- Executors who log on to your online accounts using your username and password after your death may be committing a criminal offence
- Be cautious about writing down your passwords; many websites’ terms and conditions prohibit you from sharing your details with others
- Keep an up-to-date list of your online accounts to help relatives track down valuable or personal assets.
From cryptocurrencies and share trading to social media and medical records, both financial and personal assets are increasingly held online. But what happens to these intangible digital assets when their owner dies? How can they be recovered and transferred to rightful inheritors?
These assets, along with our similarly intangible online identities, have added another dimension to the inheritance process. Yet only one third of people in the UK will leave a will. In some cases, there is not enough left to trigger probate. In others, assets are divided up according to the law, which may not be according to their owners’ wishes.
If no will or instructions are left behind, tracking down and closing accounts, claiming any financial benefit or downloading items of personal significance like photographs will be extremely challenging for next-of-kin. It gets even more complicated if you’re making large sums of money from the internet, as a blogger or a YouTube star for example.
So what do we need to know about what happens to our digital world when we die?
1. Don’t just pass on your login details
“People should be cautious if they want to write down their passwords, as many websites’ terms and conditions prohibit you from passing on your login details to other people,” says Alan Cheung, a paralegal at Rocket Lawyer. “Executors who log on to your online accounts using your username and password after your death may be committing a criminal offence under the Computer Misuse Act 1990.”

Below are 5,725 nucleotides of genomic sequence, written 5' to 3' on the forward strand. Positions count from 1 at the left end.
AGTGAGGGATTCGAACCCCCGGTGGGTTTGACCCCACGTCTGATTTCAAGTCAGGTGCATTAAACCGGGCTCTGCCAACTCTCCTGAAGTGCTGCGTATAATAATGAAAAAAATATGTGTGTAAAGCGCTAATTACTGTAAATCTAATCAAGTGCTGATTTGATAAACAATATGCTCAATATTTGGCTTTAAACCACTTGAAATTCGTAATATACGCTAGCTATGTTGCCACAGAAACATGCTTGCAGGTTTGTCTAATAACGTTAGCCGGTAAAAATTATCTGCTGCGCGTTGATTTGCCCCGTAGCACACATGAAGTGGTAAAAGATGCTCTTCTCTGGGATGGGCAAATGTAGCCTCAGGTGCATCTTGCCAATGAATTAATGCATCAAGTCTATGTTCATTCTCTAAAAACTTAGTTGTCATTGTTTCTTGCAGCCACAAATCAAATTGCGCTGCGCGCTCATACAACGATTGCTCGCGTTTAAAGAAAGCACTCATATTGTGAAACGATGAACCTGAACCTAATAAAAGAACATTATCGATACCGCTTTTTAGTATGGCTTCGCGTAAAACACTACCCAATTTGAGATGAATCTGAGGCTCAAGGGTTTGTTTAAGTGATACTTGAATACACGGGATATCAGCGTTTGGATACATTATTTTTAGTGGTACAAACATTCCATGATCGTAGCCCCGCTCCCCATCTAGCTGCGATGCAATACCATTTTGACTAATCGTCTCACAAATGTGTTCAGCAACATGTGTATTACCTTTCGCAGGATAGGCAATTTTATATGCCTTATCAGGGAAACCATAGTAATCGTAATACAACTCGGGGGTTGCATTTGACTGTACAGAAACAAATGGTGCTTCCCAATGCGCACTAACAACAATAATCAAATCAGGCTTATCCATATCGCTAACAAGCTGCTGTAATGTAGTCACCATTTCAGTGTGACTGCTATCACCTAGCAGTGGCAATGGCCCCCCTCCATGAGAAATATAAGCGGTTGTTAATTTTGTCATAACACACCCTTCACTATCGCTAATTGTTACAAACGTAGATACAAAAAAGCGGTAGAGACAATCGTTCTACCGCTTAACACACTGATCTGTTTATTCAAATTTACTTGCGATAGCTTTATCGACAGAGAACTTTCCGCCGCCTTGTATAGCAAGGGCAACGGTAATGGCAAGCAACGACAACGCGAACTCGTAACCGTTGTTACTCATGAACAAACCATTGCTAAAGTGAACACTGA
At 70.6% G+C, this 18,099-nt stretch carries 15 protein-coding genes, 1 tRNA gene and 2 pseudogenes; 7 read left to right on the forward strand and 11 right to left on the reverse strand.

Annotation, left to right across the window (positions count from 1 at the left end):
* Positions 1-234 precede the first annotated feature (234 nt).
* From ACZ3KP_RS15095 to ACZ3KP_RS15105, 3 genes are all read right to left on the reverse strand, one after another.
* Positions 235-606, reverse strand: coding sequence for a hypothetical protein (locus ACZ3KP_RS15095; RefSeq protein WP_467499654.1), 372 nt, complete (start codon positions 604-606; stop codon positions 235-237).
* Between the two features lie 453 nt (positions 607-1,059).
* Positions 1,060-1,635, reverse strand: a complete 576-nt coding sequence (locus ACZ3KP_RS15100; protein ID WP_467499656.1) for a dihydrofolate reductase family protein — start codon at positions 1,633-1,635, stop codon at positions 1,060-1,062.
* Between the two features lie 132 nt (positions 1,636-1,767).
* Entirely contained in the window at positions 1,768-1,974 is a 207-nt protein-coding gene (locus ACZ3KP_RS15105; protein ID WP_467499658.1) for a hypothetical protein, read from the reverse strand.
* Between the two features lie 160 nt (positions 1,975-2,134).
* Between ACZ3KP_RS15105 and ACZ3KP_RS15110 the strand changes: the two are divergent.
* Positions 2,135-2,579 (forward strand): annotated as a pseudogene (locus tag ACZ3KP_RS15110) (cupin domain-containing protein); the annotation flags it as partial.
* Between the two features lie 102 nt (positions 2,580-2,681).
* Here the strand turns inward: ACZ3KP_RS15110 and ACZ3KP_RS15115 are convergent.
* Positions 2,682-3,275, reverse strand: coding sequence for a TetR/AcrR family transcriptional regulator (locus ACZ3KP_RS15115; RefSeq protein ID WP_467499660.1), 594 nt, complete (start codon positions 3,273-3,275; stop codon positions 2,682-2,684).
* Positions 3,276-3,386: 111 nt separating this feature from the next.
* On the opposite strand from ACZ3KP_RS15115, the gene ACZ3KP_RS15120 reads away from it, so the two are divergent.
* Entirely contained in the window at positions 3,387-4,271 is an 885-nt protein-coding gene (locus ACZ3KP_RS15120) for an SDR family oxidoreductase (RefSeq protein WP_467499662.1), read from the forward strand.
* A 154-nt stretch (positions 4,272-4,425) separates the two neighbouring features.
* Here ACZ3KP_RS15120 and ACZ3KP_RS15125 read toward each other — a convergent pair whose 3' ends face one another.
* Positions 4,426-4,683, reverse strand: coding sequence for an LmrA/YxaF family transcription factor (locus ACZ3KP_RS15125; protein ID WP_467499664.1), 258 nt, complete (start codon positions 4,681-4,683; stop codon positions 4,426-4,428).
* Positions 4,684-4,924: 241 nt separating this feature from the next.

For security and data privacy reasons, you can’t just pass on your sign-in details to someone else – even if it’s just for your social media account, he says. “Downloading photos or videos after someone’s death is actually a crime and transferring any money from their financial accounts, even if it is ultimately to be yours, is fraud.”
2. If you make money online, protect it
If you’re a massive YouTube star, the chances are you’ve incorporated yourself into a business and it’s the company that owns the account, so you’re protected.
But if what you’re earning is just a good wage, you might not think to do that. Perhaps you’re a fitness guru with a relatively successful line of yoga videos hosted by YouTube. Your revenue is derived from the advertising alongside those videos. So while the videos themselves are an asset and would go to the next-of-kin, your followers would be lost when YouTube closes the account after your death. Even if your inheritor opened a new YouTube account and posted the videos again, they would be unlikely to recapture that revenue stream.
“Legal precedents will be established as the cases come through,” says Neil Fraser, a partner at international probate research firm Fraser and Fraser.
“But what’s really important is that people are fully aware of the terms and conditions of every site that they use.”
If you’re earning a decent online income and you have a reasonable assumption of that continuing after death, then protect it for your inheritors by investigating how to pass it on.
3. Make a list, check it twice
While keeping a list of sign-in details for every online account is a security no-no, having a list of each of your online accounts, possibly with just the username, is the top recommendation.
“People keep lists of the stocks and shares they own and update it for me each year,” says Clare Harris, senior solicitor at Greenwoods Solicitors. “They should do the same for their online accounts.”
It can be extremely difficult to track down even financial accounts after death if surviving family members don’t know about them. There are companies that specialise in tracing missing assets like bank accounts, stocks and shares, but tracking down every online account that people sign up to would be a monumental task. There is a chance that it will become easier following the introduction of the General Data Protection Regulation (GDPR) in Europe this year, but for now, the best advice is to keep an up-to-date list of your accounts. This not only helps relatives to track down valuable or personal assets, but also helps to stop cybercrime like identity theft and fraud.